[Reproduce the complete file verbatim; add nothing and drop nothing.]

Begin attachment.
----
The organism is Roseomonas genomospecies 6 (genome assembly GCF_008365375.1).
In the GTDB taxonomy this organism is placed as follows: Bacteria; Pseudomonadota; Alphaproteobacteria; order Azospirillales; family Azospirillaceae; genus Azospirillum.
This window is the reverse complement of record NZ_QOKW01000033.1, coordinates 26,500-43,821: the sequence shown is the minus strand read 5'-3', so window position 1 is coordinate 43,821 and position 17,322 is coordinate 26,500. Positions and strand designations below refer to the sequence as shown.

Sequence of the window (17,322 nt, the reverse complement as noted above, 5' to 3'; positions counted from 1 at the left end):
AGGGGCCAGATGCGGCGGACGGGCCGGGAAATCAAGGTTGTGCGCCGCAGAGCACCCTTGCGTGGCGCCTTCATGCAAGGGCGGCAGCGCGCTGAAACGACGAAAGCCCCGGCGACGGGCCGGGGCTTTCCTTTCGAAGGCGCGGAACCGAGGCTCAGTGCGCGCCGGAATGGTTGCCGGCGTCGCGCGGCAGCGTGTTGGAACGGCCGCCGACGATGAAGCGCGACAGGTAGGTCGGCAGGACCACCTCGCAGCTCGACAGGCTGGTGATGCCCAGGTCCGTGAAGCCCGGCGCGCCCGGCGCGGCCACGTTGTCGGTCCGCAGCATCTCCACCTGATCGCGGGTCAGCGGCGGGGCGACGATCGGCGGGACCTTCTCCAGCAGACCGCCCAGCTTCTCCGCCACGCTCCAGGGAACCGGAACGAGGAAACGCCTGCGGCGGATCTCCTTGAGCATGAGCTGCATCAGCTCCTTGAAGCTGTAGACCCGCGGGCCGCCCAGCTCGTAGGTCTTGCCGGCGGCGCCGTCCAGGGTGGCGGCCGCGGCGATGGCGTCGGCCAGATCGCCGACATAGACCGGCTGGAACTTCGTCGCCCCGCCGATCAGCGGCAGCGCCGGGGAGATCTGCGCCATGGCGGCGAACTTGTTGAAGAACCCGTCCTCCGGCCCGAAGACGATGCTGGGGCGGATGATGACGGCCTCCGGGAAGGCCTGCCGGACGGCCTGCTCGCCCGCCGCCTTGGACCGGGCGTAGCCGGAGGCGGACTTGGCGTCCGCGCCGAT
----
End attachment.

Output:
The organism is Roseomonas genomospecies 6 (genome assembly GCF_008365375.1).
In the GTDB taxonomy this organism is placed as follows: Bacteria; Pseudomonadota; Alphaproteobacteria; order Azospirillales; family Azospirillaceae; genus Azospirillum.
This window is the reverse complement of record NZ_QOKW01000033.1, coordinates 26,500-43,821: the sequence shown is the minus strand read 5'-3', so window position 1 is coordinate 43,821 and position 17,322 is coordinate 26,500. Positions and strand designations below refer to the sequence as shown.

Sequence of the window (17,322 nt, the reverse complement as noted above, 5' to 3'; positions counted from 1 at the left end):
AGGGGCCAGATGCGGCGGACGGGCCGGGAAATCAAGGTTGTGCGCCGCAGAGCACCCTTGCGTGGCGCCTTCATGCAAGGGCGGCAGCGCGCTGAAACGACGAAAGCCCCGGCGACGGGCCGGGGCTTTCCTTTCGAAGGCGCGGAACCGAGGCTCAGTGCGCGCCGGAATGGTTGCCGGCGTCGCGCGGCAGCGTGTTGGAACGGCCGCCGACGATGAAGCGCGACAGGTAGGTCGGCAGGACCACCTCGCAGCTCGACAGGCTGGTGATGCCCAGGTCCGTGAAGCCCGGCGCGCCCGGCGCGGCCACGTTGTCGGTCCGCAGCATCTCCACCTGATCGCGGGTCAGCGGCGGGGCGACGATCGGCGGGACCTTCTCCAGCAGACCGCCCAGCTTCTCCGCCACGCTCCAGGGAACCGGAACGAGGAAACGCCTGCGGCGGATCTCCTTGAGCATGAGCTGCATCAGCTCCTTGAAGCTGTAGACCCGCGGGCCGCCCAGCTCGTAGGTCTTGCCGGCGGCGCCGTCCAGGGTGGCGGCCGCGGCGATGGCGTCGGCCAGATCGCCGACATAGACCGGCTGGAACTTCGTCGCCCCGCCGATCAGCGGCAGCGCCGGGGAGATCTGCGCCATGGCGGCGAACTTGTTGAAGAACCCGTCCTCCGGCCCGAAGACGATGCTGGGGCGGATGATGACGGCCTCCGGGAAGGCCTGCCGGACGGCCTGCTCGCCCGCCGCCTTGGACCGGGCGTAGCCGGAGGCGGACTTGGCGTCCGCGCCGAT